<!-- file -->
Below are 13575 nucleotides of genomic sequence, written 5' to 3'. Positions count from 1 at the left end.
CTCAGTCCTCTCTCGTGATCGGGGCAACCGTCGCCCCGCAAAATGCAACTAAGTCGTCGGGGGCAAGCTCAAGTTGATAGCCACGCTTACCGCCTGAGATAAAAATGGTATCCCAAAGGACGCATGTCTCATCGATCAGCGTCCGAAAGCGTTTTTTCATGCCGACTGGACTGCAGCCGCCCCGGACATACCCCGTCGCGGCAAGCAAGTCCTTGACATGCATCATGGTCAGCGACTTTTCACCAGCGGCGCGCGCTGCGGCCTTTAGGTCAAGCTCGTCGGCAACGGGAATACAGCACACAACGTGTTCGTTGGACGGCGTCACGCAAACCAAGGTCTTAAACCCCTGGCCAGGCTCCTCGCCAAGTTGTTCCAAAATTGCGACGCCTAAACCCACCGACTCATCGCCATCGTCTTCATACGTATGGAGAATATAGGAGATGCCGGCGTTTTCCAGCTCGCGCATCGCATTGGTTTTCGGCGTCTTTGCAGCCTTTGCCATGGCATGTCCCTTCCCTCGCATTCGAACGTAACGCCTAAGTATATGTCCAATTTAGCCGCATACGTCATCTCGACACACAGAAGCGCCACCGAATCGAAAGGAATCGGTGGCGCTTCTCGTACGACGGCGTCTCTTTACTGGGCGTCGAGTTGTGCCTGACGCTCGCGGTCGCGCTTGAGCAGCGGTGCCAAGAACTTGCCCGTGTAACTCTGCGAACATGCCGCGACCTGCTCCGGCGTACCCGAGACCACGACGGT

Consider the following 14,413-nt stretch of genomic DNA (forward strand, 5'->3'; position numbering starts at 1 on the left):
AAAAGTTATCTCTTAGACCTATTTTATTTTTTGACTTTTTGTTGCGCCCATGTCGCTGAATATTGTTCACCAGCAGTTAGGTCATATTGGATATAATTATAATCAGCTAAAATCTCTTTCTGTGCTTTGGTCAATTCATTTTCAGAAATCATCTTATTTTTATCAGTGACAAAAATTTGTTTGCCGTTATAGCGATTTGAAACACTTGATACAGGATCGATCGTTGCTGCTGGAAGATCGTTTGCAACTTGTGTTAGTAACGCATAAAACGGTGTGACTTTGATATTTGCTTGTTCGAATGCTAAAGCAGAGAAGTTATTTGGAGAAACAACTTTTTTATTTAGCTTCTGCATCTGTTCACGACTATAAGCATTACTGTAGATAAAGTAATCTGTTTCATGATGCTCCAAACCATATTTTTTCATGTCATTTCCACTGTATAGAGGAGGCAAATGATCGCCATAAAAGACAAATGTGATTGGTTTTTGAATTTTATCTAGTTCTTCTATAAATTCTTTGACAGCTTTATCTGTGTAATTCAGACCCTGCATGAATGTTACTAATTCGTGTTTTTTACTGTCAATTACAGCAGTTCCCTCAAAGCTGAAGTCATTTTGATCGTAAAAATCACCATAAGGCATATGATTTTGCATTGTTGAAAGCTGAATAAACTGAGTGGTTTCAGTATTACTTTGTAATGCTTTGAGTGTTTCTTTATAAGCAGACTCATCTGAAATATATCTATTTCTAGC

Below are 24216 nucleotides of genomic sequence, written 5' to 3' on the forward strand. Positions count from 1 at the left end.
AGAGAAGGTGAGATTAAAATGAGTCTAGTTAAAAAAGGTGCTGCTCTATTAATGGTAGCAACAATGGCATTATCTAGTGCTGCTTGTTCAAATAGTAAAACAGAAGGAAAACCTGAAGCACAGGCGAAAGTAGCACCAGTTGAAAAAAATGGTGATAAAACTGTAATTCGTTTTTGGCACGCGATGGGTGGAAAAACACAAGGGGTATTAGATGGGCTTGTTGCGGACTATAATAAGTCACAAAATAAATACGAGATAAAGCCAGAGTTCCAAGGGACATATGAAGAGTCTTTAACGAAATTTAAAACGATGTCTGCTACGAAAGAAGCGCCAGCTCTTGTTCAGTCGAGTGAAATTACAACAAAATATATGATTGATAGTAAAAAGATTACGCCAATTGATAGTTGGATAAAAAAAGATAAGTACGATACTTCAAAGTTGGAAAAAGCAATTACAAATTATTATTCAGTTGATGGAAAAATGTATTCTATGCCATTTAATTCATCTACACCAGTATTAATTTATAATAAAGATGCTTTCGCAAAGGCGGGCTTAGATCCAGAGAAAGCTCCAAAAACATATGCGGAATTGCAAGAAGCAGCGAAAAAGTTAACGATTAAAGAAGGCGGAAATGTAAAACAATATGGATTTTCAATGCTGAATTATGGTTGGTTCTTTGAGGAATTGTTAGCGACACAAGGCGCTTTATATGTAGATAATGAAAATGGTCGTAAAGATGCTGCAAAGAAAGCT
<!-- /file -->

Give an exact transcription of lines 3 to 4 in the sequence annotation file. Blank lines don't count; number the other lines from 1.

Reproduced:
Consider the following 14,413-nt stretch of genomic DNA (forward strand, 5'->3'; position numbering starts at 1 on the left):
AAAAGTTATCTCTTAGACCTATTTTATTTTTTGACTTTTTGTTGCGCCCATGTCGCTGAATATTGTTCACCAGCAGTTAGGTCATATTGGATATAATTATAATCAGCTAAAATCTCTTTCTGTGCTTTGGTCAATTCATTTTCAGAAATCATCTTATTTTTATCAGTGACAAAAATTTGTTTGCCGTTATAGCGATTTGAAACACTTGATACAGGATCGATCGTTGCTGCTGGAAGATCGTTTGCAACTTGTGTTAGTAACGCATAAAACGGTGTGACTTTGATATTTGCTTGTTCGAATGCTAAAGCAGAGAAGTTATTTGGAGAAACAACTTTTTTATTTAGCTTCTGCATCTGTTCACGACTATAAGCATTACTGTAGATAAAGTAATCTGTTTCATGATGCTCCAAACCATATTTTTTCATGTCATTTCCACTGTATAGAGGAGGCAAATGATCGCCATAAAAGACAAATGTGATTGGTTTTTGAATTTTATCTAGTTCTTCTATAAATTCTTTGACAGCTTTATCTGTGTAATTCAGACCCTGCATGAATGTTACTAATTCGTGTTTTTTACTGTCAATTACAGCAGTTCCCTCAAAGCTGAAGTCATTTTGATCGTAAAAATCACCATAAGGCATATGATTTTGCATTGTTGAAAGCTGAATAAACTGAGTGGTTTCAGTATTACTTTGTAATGCTTTGAGTGTTTCTTTATAAGCAGACTCATCTGAAATATATCTATTTCTAGC